Book cover: The Power of Play by Dorothy Stoltz, Marisa Connor, and James Bradberry

In this guide, the authors focus on the best practices in play-and-learn destination design. Content includes a summary of the research supporting the importance of play in child development, a review of the best models of play-and-learn spaces in children’s institutions, a guide to designing a play-and-learn space, and an appendix of useful resources and tips.

In the section “Mindful Planning and Creative Design,” the authors not only provide a step-by-step plan for designing a play-and-learn space, but also offer chapters about pre-planning assessments; universal design considerations; design for small, medium, and large libraries; advocacy in the community; and activity planning, including instructions for adult caregivers, in the play-and-learn center.

The sample materials included in the book, including reproducible staff and community surveys, add to the value of this resource for public libraries considering a play-and-learn center. Although a separate center may not be feasible for many libraries, this well-organized guide helps libraries of any budget incorporate more early literacy activities into their existing library space.

Stoltz, Dorothy. “A Smorgasbord of Possibilities.” Children & Libraries: The Journal of the Association for Library Service to Children 12, no. 2 (2014): 21–25.

Stoltz reports on collaborative efforts by the Maryland Department of Education, the Maryland Ready at Five initiative, and Maryland libraries to increase kindergarten readiness among Maryland preschoolers. The first part of the collaboration focused on training public librarians about childhood brain development so that librarians would then, through daily interactions, train other librarians and adult caregivers with this information. These efforts led to a research project that demonstrated a correlation between adult training in childhood brain development and kindergarten readiness, underscoring the importance of librarians’ role as early literacy experts and the importance of relationship-building between libraries and families.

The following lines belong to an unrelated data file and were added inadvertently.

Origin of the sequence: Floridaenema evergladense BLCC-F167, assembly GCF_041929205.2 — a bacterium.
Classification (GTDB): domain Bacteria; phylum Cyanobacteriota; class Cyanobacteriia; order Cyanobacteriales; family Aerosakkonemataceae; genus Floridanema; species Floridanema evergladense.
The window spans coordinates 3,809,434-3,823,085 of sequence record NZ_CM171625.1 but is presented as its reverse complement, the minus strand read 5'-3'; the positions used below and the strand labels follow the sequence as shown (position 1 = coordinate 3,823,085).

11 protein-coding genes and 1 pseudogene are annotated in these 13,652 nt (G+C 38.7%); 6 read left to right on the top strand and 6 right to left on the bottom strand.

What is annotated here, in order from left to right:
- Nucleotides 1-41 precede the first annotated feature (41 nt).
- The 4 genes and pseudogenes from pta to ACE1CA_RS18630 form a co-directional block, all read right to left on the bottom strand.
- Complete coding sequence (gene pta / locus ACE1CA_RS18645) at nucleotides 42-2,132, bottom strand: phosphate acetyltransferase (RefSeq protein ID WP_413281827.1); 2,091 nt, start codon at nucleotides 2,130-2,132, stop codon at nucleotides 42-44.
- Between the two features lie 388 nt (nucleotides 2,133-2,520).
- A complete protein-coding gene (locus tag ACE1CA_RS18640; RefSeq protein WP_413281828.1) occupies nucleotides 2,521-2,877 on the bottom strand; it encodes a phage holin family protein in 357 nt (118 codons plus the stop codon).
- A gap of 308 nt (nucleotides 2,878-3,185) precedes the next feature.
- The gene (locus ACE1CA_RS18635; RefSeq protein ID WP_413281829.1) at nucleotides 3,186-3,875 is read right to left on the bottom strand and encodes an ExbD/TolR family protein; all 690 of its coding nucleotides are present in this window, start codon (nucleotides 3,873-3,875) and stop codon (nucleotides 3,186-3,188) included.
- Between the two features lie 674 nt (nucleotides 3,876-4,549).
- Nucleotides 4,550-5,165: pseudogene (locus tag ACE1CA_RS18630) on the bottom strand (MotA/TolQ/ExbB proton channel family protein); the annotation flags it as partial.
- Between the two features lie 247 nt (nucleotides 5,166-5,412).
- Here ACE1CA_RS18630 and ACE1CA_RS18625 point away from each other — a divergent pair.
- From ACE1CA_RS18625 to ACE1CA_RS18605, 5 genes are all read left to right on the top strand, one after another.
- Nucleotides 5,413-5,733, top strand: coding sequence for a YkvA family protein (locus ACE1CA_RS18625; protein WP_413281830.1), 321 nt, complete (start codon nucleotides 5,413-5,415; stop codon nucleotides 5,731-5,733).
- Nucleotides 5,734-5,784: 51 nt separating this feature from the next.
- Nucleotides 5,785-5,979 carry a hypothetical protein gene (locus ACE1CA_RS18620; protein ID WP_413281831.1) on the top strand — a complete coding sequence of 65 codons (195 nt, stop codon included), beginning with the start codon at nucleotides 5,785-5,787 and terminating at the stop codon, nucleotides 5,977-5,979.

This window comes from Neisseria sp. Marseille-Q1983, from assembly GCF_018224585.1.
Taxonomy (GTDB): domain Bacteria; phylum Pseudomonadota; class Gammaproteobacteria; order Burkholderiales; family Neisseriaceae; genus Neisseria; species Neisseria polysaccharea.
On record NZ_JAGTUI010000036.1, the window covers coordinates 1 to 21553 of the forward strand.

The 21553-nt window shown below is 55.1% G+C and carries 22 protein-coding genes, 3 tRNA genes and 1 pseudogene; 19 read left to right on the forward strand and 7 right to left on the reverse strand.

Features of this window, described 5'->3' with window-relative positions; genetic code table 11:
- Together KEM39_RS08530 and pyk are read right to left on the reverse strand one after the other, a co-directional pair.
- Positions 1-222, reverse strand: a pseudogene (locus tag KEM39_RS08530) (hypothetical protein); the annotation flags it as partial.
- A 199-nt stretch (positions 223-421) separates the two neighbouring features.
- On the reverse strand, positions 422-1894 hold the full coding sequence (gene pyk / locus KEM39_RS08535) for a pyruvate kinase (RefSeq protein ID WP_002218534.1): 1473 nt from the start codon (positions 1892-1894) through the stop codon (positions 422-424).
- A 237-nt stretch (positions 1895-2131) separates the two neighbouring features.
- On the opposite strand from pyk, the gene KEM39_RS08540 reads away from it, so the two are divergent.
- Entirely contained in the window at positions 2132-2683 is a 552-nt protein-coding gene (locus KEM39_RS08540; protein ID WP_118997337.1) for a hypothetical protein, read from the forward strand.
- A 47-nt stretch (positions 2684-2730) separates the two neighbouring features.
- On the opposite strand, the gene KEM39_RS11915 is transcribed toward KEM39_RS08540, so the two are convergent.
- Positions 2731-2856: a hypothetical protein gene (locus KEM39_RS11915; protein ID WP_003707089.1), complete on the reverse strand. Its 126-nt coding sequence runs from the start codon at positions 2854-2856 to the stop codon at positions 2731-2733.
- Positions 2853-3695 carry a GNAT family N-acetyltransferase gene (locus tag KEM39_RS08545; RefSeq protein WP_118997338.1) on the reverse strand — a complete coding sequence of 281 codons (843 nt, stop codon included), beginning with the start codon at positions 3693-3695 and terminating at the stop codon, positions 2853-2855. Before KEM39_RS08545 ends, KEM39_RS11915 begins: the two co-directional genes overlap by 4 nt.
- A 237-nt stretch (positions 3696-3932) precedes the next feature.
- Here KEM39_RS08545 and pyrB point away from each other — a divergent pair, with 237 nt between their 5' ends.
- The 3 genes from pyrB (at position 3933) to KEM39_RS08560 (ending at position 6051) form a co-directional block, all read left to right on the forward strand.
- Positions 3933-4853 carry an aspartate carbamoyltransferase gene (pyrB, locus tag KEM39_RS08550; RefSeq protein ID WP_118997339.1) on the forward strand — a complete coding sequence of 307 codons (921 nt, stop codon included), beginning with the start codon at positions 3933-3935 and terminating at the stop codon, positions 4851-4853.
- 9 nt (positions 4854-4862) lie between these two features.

Maryland libraries then capitalized on these relationships in their efforts to help high-needs families. The state’s Early Childhood Learning Council applied for Early Learning Grants from the US Department of Education, targeting in their grant proposal the development of library family councils at ten public libraries serving high-needs populations. These library family councils offered educational programming about early literacy development, home environment, and lifelong learning. In addition, the ten libraries established community resource kiosks within their children’s library spaces to provide information about social services to families. With appropriate training, librarians serving these high-needs populations were able to offer referrals to these social service agencies.

In these ways, Maryland public libraries offer quality programming to support all families while targeting additional resources to support high-needs families. This multiyear, multilayered effort demonstrates the role of public libraries in partnering with education and social service agencies to promote early literacy education. &